Crisis Management: Tony Blair – How to Communicate In a Crisis: Crisis Communications
The four terrorist explosions in London in the summer of 2006 sent another chill, but also called forth the one person that Great Britain most wanted in times of crisis at the time: Prime Minister Tony Blair. Now he has moved on, but his skills are still instructive.
A Reuters report following the July 7 blasts said, “Opinion polls during the election (when he was re-elected to his third term) showed Blair may have been distrusted and even disliked, but when asked the question who they would wish as leader at a time of national crisis, he was overwhelmingly the man Britons wanted.”
I am not surprised. I think Blair is one of the best communicators on the planet. He may be a lightning rod for helping America fight in Iraq, but if you want a model for motivating others through public speaking, watch him. A fan for years, I thought his verbal agility after the bombings was nonpareil.
He talked to his countrymen and the world about both the attack AND the G-8 summit he was hosting. Talk about pressure; imagine trying to calm your country while persuading a skeptical world of G-8 efforts to reduce extreme poverty and global warming. A blur of Blair comments, often without notes or reference to them, followed. You have to go back to NYC Mayor Guiliani at 9/11 to find comparable contemporary inspiration.
Shortly after the attack, Blair, without notes, extended condolences, and then assailed the terrorists and poverty simultaneously. “It is particularly barbaric that this has happened on a day when people are meeting to try to help the problems of poverty in Africa… our determination to defend our values and our way of life is greater than their determination to cause death and destruction to innocent people…”
He promised to meet obligations to both country and world, saying, “It is my intention to leave the G-8 within the next couple of hours and go down to London and get a report, face-to-face, with the police, and the emergency services and the ministers that have been dealing with this, and then to return later this evening.”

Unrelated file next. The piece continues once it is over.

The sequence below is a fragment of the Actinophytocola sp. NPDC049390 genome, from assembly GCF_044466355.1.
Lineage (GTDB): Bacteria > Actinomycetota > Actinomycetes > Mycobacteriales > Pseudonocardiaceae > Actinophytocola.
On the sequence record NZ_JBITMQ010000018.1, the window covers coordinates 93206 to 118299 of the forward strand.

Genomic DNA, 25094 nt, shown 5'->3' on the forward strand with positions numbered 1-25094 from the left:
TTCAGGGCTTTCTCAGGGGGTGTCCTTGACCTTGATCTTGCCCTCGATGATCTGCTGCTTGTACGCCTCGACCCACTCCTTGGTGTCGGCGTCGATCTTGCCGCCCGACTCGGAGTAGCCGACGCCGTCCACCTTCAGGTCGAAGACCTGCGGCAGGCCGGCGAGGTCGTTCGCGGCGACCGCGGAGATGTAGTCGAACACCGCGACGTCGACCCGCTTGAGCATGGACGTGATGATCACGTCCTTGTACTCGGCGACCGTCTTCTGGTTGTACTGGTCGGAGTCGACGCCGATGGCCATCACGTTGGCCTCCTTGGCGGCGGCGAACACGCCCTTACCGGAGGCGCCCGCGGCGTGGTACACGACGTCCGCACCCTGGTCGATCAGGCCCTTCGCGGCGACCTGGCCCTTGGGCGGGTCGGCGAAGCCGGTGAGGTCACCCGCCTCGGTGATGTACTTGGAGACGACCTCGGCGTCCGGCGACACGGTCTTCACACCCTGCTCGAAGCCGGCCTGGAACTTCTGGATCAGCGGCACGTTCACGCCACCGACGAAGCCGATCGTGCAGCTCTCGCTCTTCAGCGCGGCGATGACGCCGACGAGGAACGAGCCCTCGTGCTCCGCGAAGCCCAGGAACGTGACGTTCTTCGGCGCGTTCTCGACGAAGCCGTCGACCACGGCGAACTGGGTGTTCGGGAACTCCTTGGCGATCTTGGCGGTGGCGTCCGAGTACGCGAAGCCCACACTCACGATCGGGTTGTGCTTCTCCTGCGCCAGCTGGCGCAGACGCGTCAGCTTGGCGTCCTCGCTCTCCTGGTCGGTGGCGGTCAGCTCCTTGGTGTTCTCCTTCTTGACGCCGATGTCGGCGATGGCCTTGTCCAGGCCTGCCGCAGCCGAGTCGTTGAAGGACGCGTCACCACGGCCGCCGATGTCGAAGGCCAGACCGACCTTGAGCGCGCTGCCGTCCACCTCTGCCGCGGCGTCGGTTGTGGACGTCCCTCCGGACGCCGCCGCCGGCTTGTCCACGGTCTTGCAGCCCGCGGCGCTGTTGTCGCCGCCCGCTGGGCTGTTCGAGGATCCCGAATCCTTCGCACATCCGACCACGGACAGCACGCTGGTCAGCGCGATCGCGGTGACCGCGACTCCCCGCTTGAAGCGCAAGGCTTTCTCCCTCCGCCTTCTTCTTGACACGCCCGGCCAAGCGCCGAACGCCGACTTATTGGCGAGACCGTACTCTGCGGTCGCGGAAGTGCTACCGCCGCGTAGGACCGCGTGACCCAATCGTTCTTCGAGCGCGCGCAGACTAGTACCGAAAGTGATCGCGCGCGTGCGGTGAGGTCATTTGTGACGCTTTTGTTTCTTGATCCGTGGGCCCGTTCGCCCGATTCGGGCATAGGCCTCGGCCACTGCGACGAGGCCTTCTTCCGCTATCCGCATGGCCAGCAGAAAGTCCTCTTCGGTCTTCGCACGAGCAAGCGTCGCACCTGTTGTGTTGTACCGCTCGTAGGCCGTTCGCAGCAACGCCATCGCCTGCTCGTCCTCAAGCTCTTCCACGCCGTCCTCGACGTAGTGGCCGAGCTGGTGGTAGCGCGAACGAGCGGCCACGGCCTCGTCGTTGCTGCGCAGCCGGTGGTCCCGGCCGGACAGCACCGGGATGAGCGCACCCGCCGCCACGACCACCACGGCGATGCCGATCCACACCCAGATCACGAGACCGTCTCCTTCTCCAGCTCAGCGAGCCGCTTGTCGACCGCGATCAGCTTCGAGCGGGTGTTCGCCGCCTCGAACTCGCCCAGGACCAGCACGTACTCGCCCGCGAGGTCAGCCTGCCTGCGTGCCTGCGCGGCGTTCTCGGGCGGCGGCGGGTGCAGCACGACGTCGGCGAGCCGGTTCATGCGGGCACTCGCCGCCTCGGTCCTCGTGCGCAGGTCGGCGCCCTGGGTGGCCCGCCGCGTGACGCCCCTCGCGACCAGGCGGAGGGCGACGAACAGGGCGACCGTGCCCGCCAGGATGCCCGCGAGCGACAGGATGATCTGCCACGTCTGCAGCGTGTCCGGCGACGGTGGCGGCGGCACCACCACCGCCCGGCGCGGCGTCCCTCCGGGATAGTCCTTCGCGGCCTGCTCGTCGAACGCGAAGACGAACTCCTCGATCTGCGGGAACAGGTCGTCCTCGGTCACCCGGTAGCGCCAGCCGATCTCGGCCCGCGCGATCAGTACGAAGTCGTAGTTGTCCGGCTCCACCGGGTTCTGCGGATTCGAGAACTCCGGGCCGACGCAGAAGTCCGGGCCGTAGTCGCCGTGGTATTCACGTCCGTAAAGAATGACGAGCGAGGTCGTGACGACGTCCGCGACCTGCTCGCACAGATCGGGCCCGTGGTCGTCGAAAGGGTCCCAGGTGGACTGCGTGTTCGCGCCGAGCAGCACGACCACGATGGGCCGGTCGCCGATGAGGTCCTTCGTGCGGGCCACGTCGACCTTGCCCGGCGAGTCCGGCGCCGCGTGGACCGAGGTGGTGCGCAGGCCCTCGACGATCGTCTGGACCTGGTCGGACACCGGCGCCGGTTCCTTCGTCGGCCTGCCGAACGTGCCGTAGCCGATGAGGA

Some Tony Blair communication characteristics:
He keeps his eye on his objective. During challenging questioning after the summit, he persistently reminded reporters of progress. They were suspicious that anything really new was done about poverty. He said passionately, “…you always get people who tell you … whatever you achieve is never enough….that’s usually said by people who aren’t actually getting their hands dirty trying to achieve anything. This (the G-8 commitments) is the basis upon which we can move forward, IF we implement these commitments.”
He talks like a human being. He speaks fast, slow, and pauses a lot so that comments sink in. Under questioning, he often takes a breath, searches his thoughts for what to say, and then hits you with a shot of verbal clarity.
Passion. Most observable in person or through broadcasting, his expression, body language and tone of voice leave little doubt where his feelings lie.
Finally, Blair has a knack for keeping the larger perspective AND his audience foremost. Several years ago in the run-up to the war with Iraq he and President Bush stood side by side to implore other allies to join the fight. Paraphrasing now, Bush told them it was their last chance to get on board. It’s my way or the highway. Blair, on the other hand, was inclusive. Come join us and help us make the world a safer place.
The Reuters story referenced earlier said, “(Blair) remains a leader highly attuned to the tone his public needs to hear as well as standing tall on the world stage.” To my mind, the lesson is that the most motivational leaders do more than communicate great ideas. They show their feelings and try to bond with those watching and listening.
Regardless what you think of his politics, Tony Blair does that.